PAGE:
Who’s Out There?

 I started this blog a year after my devastating accident at the urging of a friend. I began it with the purpose of sharing my thoughts and daily journey with others who either face or are wondering about how I’m doing on my Road to Recovery. Writing is therapeutic for me as well. I have been astounded by the number of people from literally across the world who have read the blog and taken a peek into our world. I say our because spinal cord injuries impact the lives of family and also close friends. They are the ones who step in to help when I cannot step. They help for the many crucial work-arounds as I call the methods to help with functions from my T-6 injury point on down that no longer operate.

Maybe you, like me, also wonder, “Who’s out there?” Well, there have been readers from all the continents except Antartica! There have been readers from 45 different countries. Those are humbling statistics. One thing that my husband and I had looked forward to in our retirement, that has been severely curtailed, was travel, especially international travel. How amazing it would be to visit each of the countries where others have read my blog. You’ve looked into my world; I’d love to visit your world.

Recently, there have been a great many view from Hong Kong. My husband and I thoroughly enjoyed a visit to Hong Kong less than ten years ago. I am intrigued by the person or people who have been reading at this time. If you have questions, want to ‘talk’ in more depth, have specific questions about other work-arounds, or need information, please contact me. If you submit a comment, I can keep it private. No one else needs to see it. I will certainly respond, again privately.

As I said many times, I have been given grace through this accident and experience. It is NOT easy; nothing about it is easy. But, I’ve been helped and supported. I’d like to help and support others.

I’ve been blessed through this experience. Watch for your blessings. Shalom, Collene

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Courage and Legacy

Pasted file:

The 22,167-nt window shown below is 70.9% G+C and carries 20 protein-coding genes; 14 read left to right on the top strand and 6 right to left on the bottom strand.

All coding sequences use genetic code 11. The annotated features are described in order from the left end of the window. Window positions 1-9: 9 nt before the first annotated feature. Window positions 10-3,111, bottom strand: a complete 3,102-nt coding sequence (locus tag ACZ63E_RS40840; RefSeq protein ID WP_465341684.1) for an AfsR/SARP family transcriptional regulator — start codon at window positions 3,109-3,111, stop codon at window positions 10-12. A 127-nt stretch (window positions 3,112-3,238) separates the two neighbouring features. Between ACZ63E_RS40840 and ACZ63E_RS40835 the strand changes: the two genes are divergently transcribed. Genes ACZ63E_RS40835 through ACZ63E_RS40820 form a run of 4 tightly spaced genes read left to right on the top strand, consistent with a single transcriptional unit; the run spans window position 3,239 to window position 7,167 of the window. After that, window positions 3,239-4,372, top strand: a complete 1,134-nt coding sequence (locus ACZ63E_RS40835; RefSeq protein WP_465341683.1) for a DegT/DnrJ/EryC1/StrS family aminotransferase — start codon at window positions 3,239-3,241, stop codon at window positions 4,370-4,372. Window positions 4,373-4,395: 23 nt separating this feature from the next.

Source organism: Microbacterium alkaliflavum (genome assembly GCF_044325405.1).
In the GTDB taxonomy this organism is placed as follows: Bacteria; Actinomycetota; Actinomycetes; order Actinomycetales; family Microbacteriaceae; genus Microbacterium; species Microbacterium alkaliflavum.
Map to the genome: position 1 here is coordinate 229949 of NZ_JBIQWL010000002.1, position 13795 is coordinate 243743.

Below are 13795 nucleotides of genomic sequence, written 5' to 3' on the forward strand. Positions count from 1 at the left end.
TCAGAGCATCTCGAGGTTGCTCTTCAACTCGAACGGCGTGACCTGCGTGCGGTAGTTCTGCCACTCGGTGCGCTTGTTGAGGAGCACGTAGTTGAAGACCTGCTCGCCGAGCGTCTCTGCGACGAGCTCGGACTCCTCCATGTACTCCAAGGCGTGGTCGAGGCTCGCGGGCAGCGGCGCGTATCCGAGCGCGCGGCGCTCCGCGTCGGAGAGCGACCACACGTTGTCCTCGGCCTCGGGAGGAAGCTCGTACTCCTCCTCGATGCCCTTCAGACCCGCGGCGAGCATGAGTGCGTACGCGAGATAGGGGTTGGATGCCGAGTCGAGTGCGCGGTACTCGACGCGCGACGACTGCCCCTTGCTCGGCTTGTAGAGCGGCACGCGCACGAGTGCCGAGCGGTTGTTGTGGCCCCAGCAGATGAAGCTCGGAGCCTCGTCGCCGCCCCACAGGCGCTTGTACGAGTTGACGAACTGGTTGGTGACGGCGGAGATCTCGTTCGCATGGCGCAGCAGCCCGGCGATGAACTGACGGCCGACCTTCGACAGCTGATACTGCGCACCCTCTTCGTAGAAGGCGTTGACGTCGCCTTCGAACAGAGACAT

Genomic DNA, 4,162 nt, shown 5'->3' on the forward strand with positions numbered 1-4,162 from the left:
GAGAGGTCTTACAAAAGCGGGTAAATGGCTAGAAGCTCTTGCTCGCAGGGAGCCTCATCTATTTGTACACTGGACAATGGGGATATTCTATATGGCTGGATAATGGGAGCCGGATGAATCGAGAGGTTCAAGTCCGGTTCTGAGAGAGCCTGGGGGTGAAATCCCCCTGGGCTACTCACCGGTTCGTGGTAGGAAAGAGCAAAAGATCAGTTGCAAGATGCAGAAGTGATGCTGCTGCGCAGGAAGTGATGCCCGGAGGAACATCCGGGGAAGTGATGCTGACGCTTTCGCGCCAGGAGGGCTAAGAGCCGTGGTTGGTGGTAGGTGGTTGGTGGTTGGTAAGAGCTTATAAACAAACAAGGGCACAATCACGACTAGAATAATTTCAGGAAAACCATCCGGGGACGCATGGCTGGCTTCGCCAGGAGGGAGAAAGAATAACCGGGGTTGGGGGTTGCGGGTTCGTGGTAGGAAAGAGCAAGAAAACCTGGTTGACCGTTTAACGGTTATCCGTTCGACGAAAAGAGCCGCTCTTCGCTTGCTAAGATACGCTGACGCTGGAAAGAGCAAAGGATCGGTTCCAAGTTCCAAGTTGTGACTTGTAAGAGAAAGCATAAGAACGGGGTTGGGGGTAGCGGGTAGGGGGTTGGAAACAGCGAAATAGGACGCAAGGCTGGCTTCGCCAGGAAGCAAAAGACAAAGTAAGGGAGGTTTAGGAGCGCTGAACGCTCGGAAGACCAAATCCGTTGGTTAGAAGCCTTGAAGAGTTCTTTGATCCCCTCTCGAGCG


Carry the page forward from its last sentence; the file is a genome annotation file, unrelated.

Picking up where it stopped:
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Typically I would put this link (below) under the page on this blog “SCI Of Interest.” However, as I look forward to the arrival of our first grandchild, a little girl, I am thinking back on the hopes and dreams I had of being your grandma extraordinaire. A grandma who made her a quilt, traveled to her new home to help her Mommy and Daddy around the house so they could bond with you, and a grandma who would pick you up, cuddle you, and read you book after book after book so I could help you become literate and a book lover just like your parents, uncles and aunts, and grandparents. There is so much of that I will not be able to do such as sew you a quilt on which I can hand quilt the special touches which are always my favorite part of a quilt – keeping the legacy alive from my great-grandma and my grandma who sewed quilts for me that I still treasure. To sew with the two machines I have; one fairly “new” and one the antique, treddle Singer that Great-Grandma used, had converted to electric power, and on which I learned to sew in 4-H as a ten-year-old; require foot-power which I cannot provide. Yes, I could move the power foot to the table-top and use my right hand but to sew neatly enough for small quilt pieces one needs two hands to align the fabric. I cannot fly out for an extended time to help your mommy and daddy because I cannot climb the steps or provide the help around the house they would need. Fortunately, your other grandma is able to do an extraordinary job at that. I cannot pick you up out of your crib because I need one arm to keep myself upright. I would never risk dropping you. I cannot be there in person regularly to sing you lullabies or read those hundreds of nursery rhymes and stories to you. But, I can, as your daddy reminded me, do other things.